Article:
Southeast listed as 'hidden treasure'
Saturday, October 5, 2002
Southeast Missouri State University was recently named one of the nation's 30 "hidden treasures" in education, according to university president Dr. Ken Dobbins.
Speaking at the Cape Girardeau Chamber of Commerce's First Friday Coffee, Dobbins said Southeast was listed in the 2003 edition of Kaplan Inc.'s "The Unofficial, Unbiased Insider's Guide to the 320 Most Interesting Colleges." He said the book, published this summer, is one of two commonly used by guidance counselors to help students select a post-secondary institution.
The list named 30 small schools that deserve more national recognition and was compiled through Kaplan's National Guidance Counselor Survey, according to the book.
In his speech at the Show Me Center event sponsored by AmerenUE Friday morning, Dobbins also talked about the university's role in economic development and how enrollment has grown every year since 1994. He said 40 percent of the 9,534 students enrolled this fall are from the St. Louis area, which is up from 25 percent in the past.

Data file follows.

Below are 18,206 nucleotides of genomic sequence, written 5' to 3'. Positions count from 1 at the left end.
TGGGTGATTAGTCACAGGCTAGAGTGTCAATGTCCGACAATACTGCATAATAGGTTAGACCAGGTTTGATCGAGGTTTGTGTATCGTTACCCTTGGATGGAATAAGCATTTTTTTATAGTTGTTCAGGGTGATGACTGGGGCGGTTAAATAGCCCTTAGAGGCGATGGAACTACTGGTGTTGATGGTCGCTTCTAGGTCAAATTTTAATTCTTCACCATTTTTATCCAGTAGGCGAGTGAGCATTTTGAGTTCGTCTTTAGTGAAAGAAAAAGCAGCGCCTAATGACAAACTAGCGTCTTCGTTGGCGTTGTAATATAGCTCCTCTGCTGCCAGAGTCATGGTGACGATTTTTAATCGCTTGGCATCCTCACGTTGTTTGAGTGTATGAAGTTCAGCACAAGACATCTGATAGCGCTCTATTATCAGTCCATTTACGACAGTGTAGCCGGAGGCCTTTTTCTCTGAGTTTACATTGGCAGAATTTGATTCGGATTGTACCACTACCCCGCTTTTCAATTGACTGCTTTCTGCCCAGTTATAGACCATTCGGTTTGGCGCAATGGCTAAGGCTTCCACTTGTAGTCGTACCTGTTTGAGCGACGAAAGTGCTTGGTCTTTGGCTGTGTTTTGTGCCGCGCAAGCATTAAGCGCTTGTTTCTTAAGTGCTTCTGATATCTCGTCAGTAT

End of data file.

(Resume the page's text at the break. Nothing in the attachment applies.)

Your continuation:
Breaking enrollment records this year and last year, Dobbins also said the school has more students from Southeast Missouri than ever before, and more Southeast students are taking full-time class loads.
Higher enrollment numbers are partly due to greater educational access, which has increased with the establishment of centers in Sikeston, Malden, Kennett and, most recently, Perryville.
Another reason is a concentrated effort to retain students. Part of that effort is a program implemented by Southeast this year in which they send out a six-week progress report to students. These reports are similar to midterm grades, a policy discontinued during the 1980s.
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